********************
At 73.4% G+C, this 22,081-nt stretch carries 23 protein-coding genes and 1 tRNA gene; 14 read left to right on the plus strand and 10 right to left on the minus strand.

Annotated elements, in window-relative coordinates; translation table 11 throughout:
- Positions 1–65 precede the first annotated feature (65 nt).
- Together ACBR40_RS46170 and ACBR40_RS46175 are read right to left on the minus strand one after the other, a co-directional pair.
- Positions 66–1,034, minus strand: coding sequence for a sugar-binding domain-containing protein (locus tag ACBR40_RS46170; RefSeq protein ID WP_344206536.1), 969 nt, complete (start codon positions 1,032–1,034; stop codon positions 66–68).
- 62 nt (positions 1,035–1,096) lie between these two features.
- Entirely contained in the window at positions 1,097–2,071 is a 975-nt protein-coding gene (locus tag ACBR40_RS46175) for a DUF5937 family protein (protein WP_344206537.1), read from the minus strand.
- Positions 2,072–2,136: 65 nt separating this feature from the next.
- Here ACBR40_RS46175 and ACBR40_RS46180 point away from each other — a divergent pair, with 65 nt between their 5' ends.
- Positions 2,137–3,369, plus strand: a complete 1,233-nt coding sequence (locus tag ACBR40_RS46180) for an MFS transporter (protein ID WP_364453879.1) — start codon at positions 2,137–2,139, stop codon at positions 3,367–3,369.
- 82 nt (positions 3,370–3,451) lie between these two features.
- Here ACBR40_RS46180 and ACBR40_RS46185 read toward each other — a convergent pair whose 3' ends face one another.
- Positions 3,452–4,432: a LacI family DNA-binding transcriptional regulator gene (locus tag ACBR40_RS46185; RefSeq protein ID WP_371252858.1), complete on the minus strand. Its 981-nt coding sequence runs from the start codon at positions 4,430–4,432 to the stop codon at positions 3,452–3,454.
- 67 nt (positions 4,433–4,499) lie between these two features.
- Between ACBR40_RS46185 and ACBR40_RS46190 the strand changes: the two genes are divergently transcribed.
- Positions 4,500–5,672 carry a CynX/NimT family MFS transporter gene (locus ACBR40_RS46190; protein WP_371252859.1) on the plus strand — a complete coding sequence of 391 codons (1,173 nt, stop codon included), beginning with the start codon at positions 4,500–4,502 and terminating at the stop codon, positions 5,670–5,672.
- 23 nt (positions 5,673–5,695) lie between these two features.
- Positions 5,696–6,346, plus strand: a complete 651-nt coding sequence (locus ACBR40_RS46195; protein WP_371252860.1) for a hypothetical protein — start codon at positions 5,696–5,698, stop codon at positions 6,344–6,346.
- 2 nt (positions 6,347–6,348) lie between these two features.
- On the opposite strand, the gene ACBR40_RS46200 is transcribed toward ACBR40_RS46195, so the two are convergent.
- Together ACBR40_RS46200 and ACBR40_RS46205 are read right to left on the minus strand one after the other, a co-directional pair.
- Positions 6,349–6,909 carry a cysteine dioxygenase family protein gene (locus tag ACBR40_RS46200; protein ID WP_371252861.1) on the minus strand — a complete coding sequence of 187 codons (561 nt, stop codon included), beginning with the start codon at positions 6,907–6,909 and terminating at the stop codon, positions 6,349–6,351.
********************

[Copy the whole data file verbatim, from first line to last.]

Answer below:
At 73.4% G+C, this 22,081-nt stretch carries 23 protein-coding genes and 1 tRNA gene; 14 read left to right on the plus strand and 10 right to left on the minus strand.

Annotated elements, in window-relative coordinates; translation table 11 throughout:
- Positions 1–65 precede the first annotated feature (65 nt).
- Together ACBR40_RS46170 and ACBR40_RS46175 are read right to left on the minus strand one after the other, a co-directional pair.
- Positions 66–1,034, minus strand: coding sequence for a sugar-binding domain-containing protein (locus tag ACBR40_RS46170; RefSeq protein ID WP_344206536.1), 969 nt, complete (start codon positions 1,032–1,034; stop codon positions 66–68).
- 62 nt (positions 1,035–1,096) lie between these two features.
- Entirely contained in the window at positions 1,097–2,071 is a 975-nt protein-coding gene (locus tag ACBR40_RS46175) for a DUF5937 family protein (protein WP_344206537.1), read from the minus strand.
- Positions 2,072–2,136: 65 nt separating this feature from the next.
- Here ACBR40_RS46175 and ACBR40_RS46180 point away from each other — a divergent pair, with 65 nt between their 5' ends.
- Positions 2,137–3,369, plus strand: a complete 1,233-nt coding sequence (locus tag ACBR40_RS46180) for an MFS transporter (protein ID WP_364453879.1) — start codon at positions 2,137–2,139, stop codon at positions 3,367–3,369.
- 82 nt (positions 3,370–3,451) lie between these two features.
- Here ACBR40_RS46180 and ACBR40_RS46185 read toward each other — a convergent pair whose 3' ends face one another.
- Positions 3,452–4,432: a LacI family DNA-binding transcriptional regulator gene (locus tag ACBR40_RS46185; RefSeq protein ID WP_371252858.1), complete on the minus strand. Its 981-nt coding sequence runs from the start codon at positions 4,430–4,432 to the stop codon at positions 3,452–3,454.
- 67 nt (positions 4,433–4,499) lie between these two features.
- Between ACBR40_RS46185 and ACBR40_RS46190 the strand changes: the two genes are divergently transcribed.
- Positions 4,500–5,672 carry a CynX/NimT family MFS transporter gene (locus ACBR40_RS46190; protein WP_371252859.1) on the plus strand — a complete coding sequence of 391 codons (1,173 nt, stop codon included), beginning with the start codon at positions 4,500–4,502 and terminating at the stop codon, positions 5,670–5,672.
- 23 nt (positions 5,673–5,695) lie between these two features.
- Positions 5,696–6,346, plus strand: a complete 651-nt coding sequence (locus ACBR40_RS46195; protein WP_371252860.1) for a hypothetical protein — start codon at positions 5,696–5,698, stop codon at positions 6,344–6,346.
- 2 nt (positions 6,347–6,348) lie between these two features.
- On the opposite strand, the gene ACBR40_RS46200 is transcribed toward ACBR40_RS46195, so the two are convergent.
- Together ACBR40_RS46200 and ACBR40_RS46205 are read right to left on the minus strand one after the other, a co-directional pair.
- Positions 6,349–6,909 carry a cysteine dioxygenase family protein gene (locus tag ACBR40_RS46200; protein ID WP_371252861.1) on the minus strand — a complete coding sequence of 187 codons (561 nt, stop codon included), beginning with the start codon at positions 6,907–6,909 and terminating at the stop codon, positions 6,349–6,351.